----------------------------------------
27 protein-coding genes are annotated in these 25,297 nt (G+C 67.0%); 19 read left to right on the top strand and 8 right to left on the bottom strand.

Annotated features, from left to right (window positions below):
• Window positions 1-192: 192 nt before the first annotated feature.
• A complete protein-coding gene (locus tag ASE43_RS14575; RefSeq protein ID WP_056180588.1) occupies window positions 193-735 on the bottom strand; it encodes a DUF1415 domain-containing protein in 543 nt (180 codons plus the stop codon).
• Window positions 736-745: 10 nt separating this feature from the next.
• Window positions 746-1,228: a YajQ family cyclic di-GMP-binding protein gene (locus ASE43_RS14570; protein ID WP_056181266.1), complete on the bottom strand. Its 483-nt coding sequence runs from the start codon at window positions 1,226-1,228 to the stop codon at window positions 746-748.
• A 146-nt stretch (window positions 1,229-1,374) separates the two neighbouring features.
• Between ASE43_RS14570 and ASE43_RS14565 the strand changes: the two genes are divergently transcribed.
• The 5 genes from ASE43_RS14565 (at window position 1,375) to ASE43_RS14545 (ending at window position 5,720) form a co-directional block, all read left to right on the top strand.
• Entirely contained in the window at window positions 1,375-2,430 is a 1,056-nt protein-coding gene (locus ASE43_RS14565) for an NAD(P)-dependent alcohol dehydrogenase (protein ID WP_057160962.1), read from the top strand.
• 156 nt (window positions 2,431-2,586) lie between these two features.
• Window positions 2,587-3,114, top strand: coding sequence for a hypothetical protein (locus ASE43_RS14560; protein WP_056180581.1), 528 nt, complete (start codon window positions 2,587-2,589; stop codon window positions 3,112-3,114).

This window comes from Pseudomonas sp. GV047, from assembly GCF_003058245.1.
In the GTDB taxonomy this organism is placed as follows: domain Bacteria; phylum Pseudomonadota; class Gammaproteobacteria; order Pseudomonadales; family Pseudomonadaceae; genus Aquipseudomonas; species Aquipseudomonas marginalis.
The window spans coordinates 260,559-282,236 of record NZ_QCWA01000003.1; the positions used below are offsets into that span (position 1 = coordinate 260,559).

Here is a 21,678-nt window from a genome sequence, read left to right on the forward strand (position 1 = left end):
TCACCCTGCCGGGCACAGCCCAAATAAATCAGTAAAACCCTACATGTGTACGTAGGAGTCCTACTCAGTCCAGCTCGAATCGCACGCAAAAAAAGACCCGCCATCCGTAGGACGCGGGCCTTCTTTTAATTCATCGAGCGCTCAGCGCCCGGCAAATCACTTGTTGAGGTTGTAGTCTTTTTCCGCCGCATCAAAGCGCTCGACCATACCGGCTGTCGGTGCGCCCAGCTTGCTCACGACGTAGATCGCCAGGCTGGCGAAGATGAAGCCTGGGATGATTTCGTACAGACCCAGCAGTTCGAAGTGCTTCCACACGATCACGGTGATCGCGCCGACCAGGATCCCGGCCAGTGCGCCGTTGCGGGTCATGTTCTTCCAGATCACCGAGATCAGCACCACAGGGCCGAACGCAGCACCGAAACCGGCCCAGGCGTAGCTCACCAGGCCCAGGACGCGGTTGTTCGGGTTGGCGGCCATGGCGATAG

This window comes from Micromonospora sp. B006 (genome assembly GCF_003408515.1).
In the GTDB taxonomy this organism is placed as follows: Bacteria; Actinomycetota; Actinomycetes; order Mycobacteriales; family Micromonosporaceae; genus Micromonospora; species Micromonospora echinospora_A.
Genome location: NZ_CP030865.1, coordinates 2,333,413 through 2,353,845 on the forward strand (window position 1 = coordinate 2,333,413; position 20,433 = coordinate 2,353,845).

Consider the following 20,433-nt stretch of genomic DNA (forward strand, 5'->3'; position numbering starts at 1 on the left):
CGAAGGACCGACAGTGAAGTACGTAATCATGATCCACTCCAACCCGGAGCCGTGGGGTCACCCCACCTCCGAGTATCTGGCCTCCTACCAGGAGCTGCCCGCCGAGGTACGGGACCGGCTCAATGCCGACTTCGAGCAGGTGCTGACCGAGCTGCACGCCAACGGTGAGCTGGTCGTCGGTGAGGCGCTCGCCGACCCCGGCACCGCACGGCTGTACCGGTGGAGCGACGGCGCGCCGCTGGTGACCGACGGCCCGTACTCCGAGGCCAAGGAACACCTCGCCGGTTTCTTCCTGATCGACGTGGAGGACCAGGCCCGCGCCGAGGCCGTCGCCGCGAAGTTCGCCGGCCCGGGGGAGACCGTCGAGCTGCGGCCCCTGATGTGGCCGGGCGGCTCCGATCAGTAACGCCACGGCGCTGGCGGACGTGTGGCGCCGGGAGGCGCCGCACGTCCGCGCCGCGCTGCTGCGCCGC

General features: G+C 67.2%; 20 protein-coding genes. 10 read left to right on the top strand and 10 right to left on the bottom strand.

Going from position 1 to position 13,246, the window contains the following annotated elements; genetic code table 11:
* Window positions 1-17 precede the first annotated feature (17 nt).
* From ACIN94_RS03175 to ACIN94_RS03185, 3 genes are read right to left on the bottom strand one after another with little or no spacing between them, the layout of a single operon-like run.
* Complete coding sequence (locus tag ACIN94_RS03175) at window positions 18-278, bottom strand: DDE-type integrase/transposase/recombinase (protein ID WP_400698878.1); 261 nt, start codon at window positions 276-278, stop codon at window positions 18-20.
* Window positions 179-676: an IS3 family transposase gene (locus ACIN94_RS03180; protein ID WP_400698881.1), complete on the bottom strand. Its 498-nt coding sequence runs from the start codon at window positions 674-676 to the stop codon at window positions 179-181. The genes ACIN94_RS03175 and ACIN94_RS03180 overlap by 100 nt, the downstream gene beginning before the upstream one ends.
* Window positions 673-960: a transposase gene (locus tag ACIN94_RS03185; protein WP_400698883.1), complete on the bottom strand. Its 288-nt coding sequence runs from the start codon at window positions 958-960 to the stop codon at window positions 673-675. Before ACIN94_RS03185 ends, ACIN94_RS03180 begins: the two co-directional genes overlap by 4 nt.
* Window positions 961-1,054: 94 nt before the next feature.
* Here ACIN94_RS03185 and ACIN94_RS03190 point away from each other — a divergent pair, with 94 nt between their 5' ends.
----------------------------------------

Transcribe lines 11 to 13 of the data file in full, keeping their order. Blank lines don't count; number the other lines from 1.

• 156 nt (window positions 2,431-2,586) lie between these two features.
• Window positions 2,587-3,114, top strand: coding sequence for a hypothetical protein (locus ASE43_RS14560; protein WP_056180581.1), 528 nt, complete (start codon window positions 2,587-2,589; stop codon window positions 3,112-3,114).

This window comes from Pseudomonas sp. GV047, from assembly GCF_003058245.1.